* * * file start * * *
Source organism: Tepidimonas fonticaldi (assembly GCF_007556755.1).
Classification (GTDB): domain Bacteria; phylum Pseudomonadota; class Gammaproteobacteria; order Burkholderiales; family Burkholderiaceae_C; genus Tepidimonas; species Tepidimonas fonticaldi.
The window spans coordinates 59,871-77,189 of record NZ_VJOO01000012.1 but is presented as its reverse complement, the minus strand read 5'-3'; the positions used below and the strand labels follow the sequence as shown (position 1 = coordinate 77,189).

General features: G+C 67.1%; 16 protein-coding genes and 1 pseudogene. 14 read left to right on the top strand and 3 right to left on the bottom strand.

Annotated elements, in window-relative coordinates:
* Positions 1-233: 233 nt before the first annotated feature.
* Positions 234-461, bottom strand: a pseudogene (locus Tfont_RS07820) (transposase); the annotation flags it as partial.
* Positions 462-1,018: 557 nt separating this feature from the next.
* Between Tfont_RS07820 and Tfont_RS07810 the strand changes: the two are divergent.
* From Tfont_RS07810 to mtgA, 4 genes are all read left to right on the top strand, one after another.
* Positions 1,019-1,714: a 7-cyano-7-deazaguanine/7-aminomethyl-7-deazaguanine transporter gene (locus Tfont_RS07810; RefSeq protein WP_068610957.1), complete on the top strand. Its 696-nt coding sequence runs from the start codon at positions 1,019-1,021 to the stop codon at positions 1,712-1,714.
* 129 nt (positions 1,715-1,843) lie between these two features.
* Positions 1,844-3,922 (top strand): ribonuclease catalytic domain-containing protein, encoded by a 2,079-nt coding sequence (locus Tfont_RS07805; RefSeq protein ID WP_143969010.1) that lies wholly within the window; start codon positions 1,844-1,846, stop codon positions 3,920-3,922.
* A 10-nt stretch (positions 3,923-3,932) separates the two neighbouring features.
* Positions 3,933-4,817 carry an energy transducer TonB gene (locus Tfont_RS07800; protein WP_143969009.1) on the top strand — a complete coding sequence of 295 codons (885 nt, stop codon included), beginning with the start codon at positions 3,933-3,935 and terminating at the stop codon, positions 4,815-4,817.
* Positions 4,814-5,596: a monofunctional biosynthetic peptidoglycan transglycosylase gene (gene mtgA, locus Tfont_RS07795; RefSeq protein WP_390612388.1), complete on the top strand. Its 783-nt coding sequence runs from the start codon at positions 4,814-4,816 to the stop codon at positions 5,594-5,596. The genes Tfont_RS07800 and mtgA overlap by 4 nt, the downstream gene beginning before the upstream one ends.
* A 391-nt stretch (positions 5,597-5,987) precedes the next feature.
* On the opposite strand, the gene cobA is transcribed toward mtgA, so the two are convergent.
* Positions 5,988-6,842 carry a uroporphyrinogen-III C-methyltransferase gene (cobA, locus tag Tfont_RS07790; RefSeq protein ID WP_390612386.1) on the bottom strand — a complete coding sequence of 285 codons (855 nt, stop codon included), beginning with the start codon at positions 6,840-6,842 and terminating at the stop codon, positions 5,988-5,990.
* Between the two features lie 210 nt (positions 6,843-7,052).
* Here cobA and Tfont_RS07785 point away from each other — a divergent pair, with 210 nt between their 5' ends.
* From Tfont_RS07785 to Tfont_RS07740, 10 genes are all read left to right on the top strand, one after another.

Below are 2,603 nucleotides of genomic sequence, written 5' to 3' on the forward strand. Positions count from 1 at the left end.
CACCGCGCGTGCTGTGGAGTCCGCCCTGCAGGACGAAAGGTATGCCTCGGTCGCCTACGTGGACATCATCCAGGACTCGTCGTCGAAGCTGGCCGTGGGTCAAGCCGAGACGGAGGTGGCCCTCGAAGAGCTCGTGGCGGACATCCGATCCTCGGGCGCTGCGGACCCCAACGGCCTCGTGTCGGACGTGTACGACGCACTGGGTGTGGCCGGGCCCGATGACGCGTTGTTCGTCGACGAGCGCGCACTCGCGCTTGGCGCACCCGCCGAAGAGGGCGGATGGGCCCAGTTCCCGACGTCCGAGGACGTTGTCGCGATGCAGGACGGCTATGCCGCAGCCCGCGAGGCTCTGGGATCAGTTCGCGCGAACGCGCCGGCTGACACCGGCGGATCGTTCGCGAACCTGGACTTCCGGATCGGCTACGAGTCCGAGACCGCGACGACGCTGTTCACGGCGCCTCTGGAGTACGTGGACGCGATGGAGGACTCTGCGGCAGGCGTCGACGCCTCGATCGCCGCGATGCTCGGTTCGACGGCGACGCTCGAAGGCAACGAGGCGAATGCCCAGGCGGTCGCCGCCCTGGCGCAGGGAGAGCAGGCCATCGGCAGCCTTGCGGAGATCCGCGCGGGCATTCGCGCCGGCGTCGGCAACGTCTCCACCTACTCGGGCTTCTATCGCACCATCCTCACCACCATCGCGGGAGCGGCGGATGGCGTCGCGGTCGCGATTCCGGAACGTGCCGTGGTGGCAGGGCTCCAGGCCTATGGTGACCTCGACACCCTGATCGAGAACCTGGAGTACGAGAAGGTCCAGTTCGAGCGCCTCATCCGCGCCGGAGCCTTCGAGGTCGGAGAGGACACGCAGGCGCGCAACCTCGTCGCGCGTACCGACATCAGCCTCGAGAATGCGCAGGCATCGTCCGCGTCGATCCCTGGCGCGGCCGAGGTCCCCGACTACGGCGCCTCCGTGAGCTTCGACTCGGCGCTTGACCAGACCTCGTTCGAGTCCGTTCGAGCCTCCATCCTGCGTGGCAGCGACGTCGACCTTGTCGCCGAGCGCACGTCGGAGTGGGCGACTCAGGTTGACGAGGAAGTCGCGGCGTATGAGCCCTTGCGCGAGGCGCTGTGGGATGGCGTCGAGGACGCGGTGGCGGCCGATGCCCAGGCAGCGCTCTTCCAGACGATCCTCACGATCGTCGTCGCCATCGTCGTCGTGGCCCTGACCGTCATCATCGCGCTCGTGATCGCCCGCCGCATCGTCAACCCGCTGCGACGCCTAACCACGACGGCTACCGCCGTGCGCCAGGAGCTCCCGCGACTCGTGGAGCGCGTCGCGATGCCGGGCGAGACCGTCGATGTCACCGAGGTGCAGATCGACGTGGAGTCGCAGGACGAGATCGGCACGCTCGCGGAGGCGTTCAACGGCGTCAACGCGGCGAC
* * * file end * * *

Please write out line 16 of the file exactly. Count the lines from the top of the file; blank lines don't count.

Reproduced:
* Positions 4,814-5,596: a monofunctional biosynthetic peptidoglycan transglycosylase gene (gene mtgA, locus Tfont_RS07795; RefSeq protein WP_390612388.1), complete on the top strand. Its 783-nt coding sequence runs from the start codon at positions 4,814-4,816 to the stop codon at positions 5,594-5,596. The genes Tfont_RS07800 and mtgA overlap by 4 nt, the downstream gene beginning before the upstream one ends.